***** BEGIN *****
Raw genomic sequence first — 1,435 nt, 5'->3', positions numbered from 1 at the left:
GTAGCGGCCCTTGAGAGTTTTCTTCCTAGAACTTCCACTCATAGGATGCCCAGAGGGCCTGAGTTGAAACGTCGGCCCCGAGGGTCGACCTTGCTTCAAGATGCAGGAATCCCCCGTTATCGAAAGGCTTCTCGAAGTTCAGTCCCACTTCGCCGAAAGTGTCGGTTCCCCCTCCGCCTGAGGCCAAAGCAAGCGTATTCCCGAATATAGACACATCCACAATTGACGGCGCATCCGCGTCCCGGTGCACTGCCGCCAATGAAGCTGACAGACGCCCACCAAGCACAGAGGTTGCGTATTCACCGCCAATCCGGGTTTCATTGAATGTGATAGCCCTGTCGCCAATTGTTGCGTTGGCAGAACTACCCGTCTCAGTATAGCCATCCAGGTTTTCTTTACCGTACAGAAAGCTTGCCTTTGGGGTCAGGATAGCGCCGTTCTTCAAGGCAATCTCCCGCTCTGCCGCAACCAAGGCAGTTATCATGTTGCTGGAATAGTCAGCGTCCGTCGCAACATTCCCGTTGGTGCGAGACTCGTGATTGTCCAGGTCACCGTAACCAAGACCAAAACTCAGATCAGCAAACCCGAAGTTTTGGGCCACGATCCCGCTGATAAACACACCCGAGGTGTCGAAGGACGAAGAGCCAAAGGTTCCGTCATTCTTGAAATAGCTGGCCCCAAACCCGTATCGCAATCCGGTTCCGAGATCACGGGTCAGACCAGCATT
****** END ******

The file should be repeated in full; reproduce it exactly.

Raw genomic sequence first — 1,435 nt, 5'->3', positions numbered from 1 at the left:
GTAGCGGCCCTTGAGAGTTTTCTTCCTAGAACTTCCACTCATAGGATGCCCAGAGGGCCTGAGTTGAAACGTCGGCCCCGAGGGTCGACCTTGCTTCAAGATGCAGGAATCCCCCGTTATCGAAAGGCTTCTCGAAGTTCAGTCCCACTTCGCCGAAAGTGTCGGTTCCCCCTCCGCCTGAGGCCAAAGCAAGCGTATTCCCGAATATAGACACATCCACAATTGACGGCGCATCCGCGTCCCGGTGCACTGCCGCCAATGAAGCTGACAGACGCCCACCAAGCACAGAGGTTGCGTATTCACCGCCAATCCGGGTTTCATTGAATGTGATAGCCCTGTCGCCAATTGTTGCGTTGGCAGAACTACCCGTCTCAGTATAGCCATCCAGGTTTTCTTTACCGTACAGAAAGCTTGCCTTTGGGGTCAGGATAGCGCCGTTCTTCAAGGCAATCTCCCGCTCTGCCGCAACCAAGGCAGTTATCATGTTGCTGGAATAGTCAGCGTCCGTCGCAACATTCCCGTTGGTGCGAGACTCGTGATTGTCCAGGTCACCGTAACCAAGACCAAAACTCAGATCAGCAAACCCGAAGTTTTGGGCCACGATCCCGCTGATAAACACACCCGAGGTGTCGAAGGACGAAGAGCCAAAGGTTCCGTCATTCTTGAAATAGCTGGCCCCAAACCCGTATCGCAATCCGGTTCCGAGATCACGGGTCAGACCAGCATT